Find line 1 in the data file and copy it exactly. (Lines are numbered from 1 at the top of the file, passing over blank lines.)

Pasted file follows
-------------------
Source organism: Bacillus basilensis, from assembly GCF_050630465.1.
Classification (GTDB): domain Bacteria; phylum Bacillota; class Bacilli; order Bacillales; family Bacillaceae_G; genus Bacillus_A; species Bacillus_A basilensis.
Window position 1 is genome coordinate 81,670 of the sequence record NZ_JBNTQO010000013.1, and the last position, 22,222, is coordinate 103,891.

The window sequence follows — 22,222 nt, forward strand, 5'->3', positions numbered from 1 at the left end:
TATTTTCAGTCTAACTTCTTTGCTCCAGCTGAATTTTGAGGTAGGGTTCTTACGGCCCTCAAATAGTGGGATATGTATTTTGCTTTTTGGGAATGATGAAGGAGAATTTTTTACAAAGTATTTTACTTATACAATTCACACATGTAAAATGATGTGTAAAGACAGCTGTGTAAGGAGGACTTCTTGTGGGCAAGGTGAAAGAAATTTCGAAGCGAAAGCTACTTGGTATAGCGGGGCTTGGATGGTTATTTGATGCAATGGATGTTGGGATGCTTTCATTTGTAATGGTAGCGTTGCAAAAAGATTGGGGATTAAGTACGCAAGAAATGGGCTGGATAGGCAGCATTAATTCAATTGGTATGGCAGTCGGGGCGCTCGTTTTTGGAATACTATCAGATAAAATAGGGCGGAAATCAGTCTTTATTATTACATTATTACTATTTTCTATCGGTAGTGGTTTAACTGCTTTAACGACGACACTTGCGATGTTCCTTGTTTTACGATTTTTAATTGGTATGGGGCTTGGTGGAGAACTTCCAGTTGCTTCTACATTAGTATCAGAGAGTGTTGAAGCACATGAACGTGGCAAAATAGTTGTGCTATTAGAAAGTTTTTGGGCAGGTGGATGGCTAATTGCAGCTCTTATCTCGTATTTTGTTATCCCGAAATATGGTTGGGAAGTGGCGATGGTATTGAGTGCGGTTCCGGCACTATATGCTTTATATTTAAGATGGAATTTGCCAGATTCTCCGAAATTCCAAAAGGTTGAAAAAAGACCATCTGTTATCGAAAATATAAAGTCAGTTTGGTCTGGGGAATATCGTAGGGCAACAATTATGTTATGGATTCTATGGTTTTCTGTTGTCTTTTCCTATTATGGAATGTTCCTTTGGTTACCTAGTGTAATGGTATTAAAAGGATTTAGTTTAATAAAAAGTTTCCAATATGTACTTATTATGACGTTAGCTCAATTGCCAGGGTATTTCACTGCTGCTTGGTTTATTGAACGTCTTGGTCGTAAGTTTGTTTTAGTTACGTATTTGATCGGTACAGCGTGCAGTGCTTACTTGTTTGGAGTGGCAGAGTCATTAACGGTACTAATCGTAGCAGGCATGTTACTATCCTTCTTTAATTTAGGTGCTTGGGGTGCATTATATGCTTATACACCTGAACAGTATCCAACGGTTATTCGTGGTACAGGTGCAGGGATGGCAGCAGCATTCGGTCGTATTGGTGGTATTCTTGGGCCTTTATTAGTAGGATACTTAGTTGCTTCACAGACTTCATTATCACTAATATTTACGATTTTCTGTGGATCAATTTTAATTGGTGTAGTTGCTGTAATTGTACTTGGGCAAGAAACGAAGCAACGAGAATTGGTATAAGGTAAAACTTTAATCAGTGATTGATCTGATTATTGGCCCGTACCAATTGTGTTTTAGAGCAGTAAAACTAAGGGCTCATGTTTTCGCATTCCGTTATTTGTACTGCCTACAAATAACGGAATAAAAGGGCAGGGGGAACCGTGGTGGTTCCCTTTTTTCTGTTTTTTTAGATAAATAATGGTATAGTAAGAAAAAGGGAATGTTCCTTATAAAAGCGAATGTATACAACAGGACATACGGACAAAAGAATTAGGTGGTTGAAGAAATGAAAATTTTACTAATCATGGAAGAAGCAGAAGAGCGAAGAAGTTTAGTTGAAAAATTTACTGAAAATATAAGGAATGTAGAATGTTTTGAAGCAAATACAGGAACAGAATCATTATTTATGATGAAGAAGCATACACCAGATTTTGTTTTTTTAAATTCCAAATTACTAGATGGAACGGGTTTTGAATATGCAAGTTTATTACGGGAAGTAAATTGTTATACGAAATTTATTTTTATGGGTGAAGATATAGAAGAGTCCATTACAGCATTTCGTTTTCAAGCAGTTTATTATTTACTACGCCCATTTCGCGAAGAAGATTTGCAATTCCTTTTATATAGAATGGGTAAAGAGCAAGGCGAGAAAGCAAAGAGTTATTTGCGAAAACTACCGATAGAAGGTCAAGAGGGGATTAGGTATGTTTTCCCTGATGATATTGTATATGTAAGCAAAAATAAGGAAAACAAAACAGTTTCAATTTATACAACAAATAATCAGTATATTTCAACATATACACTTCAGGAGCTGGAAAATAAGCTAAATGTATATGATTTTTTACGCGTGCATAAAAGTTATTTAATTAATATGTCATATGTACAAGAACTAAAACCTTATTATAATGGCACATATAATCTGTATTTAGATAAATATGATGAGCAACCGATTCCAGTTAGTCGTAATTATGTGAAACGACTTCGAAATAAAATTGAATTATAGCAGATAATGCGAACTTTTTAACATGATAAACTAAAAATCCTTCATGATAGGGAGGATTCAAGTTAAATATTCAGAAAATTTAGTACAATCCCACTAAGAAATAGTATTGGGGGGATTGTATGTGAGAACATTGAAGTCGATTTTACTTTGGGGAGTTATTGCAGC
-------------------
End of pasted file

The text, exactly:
Source organism: Bacillus basilensis, from assembly GCF_050630465.1.